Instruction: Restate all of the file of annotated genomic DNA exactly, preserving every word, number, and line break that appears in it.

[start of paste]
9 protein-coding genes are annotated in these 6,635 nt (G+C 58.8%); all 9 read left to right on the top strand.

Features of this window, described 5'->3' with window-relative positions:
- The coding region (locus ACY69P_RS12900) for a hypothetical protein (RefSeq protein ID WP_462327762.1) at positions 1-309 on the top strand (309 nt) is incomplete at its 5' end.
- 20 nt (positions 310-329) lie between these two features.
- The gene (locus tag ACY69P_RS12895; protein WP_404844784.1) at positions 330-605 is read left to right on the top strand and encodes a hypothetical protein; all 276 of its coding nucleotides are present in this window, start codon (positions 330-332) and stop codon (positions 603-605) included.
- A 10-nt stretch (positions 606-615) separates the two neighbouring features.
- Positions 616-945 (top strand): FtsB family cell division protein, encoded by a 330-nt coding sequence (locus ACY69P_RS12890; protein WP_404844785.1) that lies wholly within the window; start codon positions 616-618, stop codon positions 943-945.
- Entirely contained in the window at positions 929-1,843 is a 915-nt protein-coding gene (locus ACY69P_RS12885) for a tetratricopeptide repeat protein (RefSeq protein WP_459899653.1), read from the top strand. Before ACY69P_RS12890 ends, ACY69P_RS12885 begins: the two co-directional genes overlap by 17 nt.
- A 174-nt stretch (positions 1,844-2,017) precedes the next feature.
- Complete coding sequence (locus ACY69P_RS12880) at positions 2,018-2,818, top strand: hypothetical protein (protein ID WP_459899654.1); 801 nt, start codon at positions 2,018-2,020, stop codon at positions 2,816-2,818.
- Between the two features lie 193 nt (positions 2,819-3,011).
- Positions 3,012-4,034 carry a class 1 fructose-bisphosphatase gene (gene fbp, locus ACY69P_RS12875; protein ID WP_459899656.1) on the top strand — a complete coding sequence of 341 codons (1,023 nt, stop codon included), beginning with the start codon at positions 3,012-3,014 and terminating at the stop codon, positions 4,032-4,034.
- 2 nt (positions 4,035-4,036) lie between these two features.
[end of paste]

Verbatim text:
9 protein-coding genes are annotated in these 6,635 nt (G+C 58.8%); all 9 read left to right on the top strand.

Features of this window, described 5'->3' with window-relative positions:
- The coding region (locus ACY69P_RS12900) for a hypothetical protein (RefSeq protein ID WP_462327762.1) at positions 1-309 on the top strand (309 nt) is incomplete at its 5' end.
- 20 nt (positions 310-329) lie between these two features.
- The gene (locus tag ACY69P_RS12895; protein WP_404844784.1) at positions 330-605 is read left to right on the top strand and encodes a hypothetical protein; all 276 of its coding nucleotides are present in this window, start codon (positions 330-332) and stop codon (positions 603-605) included.
- A 10-nt stretch (positions 606-615) separates the two neighbouring features.
- Positions 616-945 (top strand): FtsB family cell division protein, encoded by a 330-nt coding sequence (locus ACY69P_RS12890; protein WP_404844785.1) that lies wholly within the window; start codon positions 616-618, stop codon positions 943-945.
- Entirely contained in the window at positions 929-1,843 is a 915-nt protein-coding gene (locus ACY69P_RS12885) for a tetratricopeptide repeat protein (RefSeq protein WP_459899653.1), read from the top strand. Before ACY69P_RS12890 ends, ACY69P_RS12885 begins: the two co-directional genes overlap by 17 nt.
- A 174-nt stretch (positions 1,844-2,017) precedes the next feature.
- Complete coding sequence (locus ACY69P_RS12880) at positions 2,018-2,818, top strand: hypothetical protein (protein ID WP_459899654.1); 801 nt, start codon at positions 2,018-2,020, stop codon at positions 2,816-2,818.
- Between the two features lie 193 nt (positions 2,819-3,011).
- Positions 3,012-4,034 carry a class 1 fructose-bisphosphatase gene (gene fbp, locus ACY69P_RS12875; protein ID WP_459899656.1) on the top strand — a complete coding sequence of 341 codons (1,023 nt, stop codon included), beginning with the start codon at positions 3,012-3,014 and terminating at the stop codon, positions 4,032-4,034.
- 2 nt (positions 4,035-4,036) lie between these two features.